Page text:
Friday, October 6, 2017

Stove

The stove is a must if you want to eat a real meal outdoors. So, with all the alternatives, what should I choose?

What I've looked at

Liquid stoves

Trangia

This is what I was raised with. A good old trangia kitchen running on chemically clean alcohol. The downside being that it gets messy. You have to carry a bottle of fuel and it is a bit hard to re-fuel if needed.

Canister stoves

MSR Windburner/Windboiler

A little on the expensive side, but fully integrated system that is according to other articles on the internet very fuel economic.

MSR PocketRocket 2

The one I went to buy, but it wasn't in.

Biltema Friluftsk√∂k, 1,4 kW

A cheap system

Kayoba Stove 2,9 kW

A cheap system with piezo lighter.


What we ended up buying

Some years ago I bought a cheap Trangia clone. But now it is missing the extra ring used to control the flame I decided to go for a canister kitchen instead.
Went to the store to buy the MSR PocketRocket 2, but the website falsely said that they had it in the store. So instead I went to another store and bought a cheap stove just to get by. Kayoba Stove is what we got.

First impressions - Kayoba Stove

Easy to use piezo lighter got the stove started in no time even if it was a little windy
Water boiled in a couple of minutes, could have been faster I guess. Cooking was easy, both boiling and using a frying pan
Next morning the coffee was done in minutes.

Everything fit into the existing trangia clones cooking pot including the canister. Using the frying pan to secure everything in.

Total weight with the stove, pots and frying pan is less then the liquid fuel bottle only for the old trangia.
So far I do not regret going for a canister stove.



Until next time: Work to Live, Don’t Live to Work

Saturday, September 9, 2017

Tent - MSR Elixir 2

MSR Elexir 2 Tent

Requirements

Fit 2 people when car touring (stuff in the car)
Fit 1 person comfortably when bike touring or hiking (stuff in the tent)
Freestanding, should be able to setup pretty much everywhere
Light but durable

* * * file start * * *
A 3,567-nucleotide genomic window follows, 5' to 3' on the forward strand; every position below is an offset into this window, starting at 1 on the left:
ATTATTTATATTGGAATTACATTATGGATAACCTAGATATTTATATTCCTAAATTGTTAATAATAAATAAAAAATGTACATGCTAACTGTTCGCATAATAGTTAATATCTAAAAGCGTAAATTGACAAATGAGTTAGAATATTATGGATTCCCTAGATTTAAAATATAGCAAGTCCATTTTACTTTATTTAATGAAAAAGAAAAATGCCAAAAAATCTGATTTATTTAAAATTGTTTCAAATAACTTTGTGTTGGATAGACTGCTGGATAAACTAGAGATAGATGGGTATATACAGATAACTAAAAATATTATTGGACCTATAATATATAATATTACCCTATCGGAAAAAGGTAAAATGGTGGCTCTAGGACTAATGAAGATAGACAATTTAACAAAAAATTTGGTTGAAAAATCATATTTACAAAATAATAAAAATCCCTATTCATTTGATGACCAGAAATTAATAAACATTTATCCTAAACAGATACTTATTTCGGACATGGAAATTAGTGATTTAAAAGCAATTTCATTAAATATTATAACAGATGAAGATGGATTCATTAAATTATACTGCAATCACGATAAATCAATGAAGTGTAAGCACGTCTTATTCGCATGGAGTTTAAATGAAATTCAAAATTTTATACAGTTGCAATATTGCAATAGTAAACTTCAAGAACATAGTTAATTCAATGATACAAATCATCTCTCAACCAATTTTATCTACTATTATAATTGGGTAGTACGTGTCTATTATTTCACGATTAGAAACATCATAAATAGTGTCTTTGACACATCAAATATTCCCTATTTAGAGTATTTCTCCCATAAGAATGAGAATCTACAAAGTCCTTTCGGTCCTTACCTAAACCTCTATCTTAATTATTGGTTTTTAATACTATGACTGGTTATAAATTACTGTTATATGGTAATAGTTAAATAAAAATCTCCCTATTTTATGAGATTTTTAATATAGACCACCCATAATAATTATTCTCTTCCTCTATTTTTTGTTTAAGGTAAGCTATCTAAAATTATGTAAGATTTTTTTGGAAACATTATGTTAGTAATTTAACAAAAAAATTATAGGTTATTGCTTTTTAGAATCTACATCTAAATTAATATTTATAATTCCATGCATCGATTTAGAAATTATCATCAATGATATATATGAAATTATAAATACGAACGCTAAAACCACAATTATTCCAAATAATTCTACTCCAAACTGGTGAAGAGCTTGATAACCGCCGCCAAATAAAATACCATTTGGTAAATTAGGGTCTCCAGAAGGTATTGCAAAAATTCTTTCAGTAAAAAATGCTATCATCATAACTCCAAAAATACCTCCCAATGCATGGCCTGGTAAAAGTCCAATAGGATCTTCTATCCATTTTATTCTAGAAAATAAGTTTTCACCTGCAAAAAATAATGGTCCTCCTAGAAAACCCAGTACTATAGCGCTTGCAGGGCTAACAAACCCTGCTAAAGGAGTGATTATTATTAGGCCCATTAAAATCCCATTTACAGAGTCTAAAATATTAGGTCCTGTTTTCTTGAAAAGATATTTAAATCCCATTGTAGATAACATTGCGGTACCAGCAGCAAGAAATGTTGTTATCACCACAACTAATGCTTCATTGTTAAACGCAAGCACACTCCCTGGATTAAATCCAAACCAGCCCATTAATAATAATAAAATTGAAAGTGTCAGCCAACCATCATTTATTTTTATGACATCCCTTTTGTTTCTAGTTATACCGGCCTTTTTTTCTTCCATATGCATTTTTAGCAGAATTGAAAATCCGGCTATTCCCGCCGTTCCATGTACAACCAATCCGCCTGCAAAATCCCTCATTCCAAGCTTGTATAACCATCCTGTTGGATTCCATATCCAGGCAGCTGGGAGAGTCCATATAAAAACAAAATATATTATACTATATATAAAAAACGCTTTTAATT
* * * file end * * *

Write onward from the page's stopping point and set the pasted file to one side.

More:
Not all too expensive

Tents I looked at

MSR Hubba Hubba

After reading a whole lot on the internet about different tents for bike packing etc I had pretty much decided on the MSR Hubba Hubba, it was light and roomy enough for my requirements but a bit on the expensive side. And when reading the details it seems that there are some plastic details instead of metal, for reducing the weight. Also the fabric seems to be on the lighter side. Luckily I ran across the

MSR Elixir 2

The MSR Elixir 2 is pretty much the same tent as the MSR Hubba Hubba, but a little bit cheaper and denser fabric and metal usage. This increases the weight with 800 g compared to the MSR Hubba Hubba, but I think that the price difference and more durable fabrics tilted the weights in favor of the MSR Elixir. Hence, this is now our tent.

Color choices

We do like colors but I rather value privacy, so the choice fell on the Olive Green variant. Here in Sweden where it is OK to pretty much tent wherever it is not really a problem but it is always nice to have the option to stay hidden if you want.


The MSR Elexir 2 Tent First Impressions

Our first night in the tent was on our little car touring trip around the Gulf of Bothnia, a trip where we mixed hotel nights with camping. The first night was at Orsa Camping at a nice location on the beach. The tent was easy enough to pitch and only took a couple of minutes with the included footprint.

  • Start with placing the footprint on the ground and staking the corners
  • Follow up by preparing the tent poles. 
  • Place the tent above the footprint, the direction doesn't really matter as it has openings in both directions.
  • Put the tent poles in the color coded holes in each corner of the tent.
  • Lift up and connect the tent to the poles
  • Place the top pole above the two long ones after the tent has been raised and connect it to the tent.
  • Place the rainfly on top of the poles, starting from one of the short ends to the top pole. Secure it to the footprint.
  • Connect the rainfly to the top pole and then continue rest of the way.
  • Secure the ropes with extra stakes
  • Done

During the night there was some heavy raining and wind, the tent didn't flinch and we remained warm and dry inside.

Packing the tent in the morning was no problem either, took a couple of minutes.


Size info, 2 persons

The size of the MSR Elexir 2 tent is enough for 2 persons to sleep in, but for longer backpacking trips I think that we will invest in the MSR Elexir 3 just to get some extra room. I am 190 cm, and had no problem with sleeping in this tent.
For my original plan of using this when solo backpacking and bike touring I think that the size will be perfect.

Until next time: Work to Live, Don’t Live to Work

Wednesday, August 2, 2017

The adventure begins


Last year I started out this blog it was themed Survival.. It didn't get that much attention and I really didn't have that much to write about when shit hits the fan as I am prepared but the shit hasn't hit the fan yet and I'm not a fanatic.
So, today I decided to re-brand this to outdoors instead. In the back of it all its still about survival but now from a more practical every day point of view.
My interests currently are wild camping, cycling, trail running, car touring and preparing for a bike touring trip.
So lets start and see where this alternative path will lead us!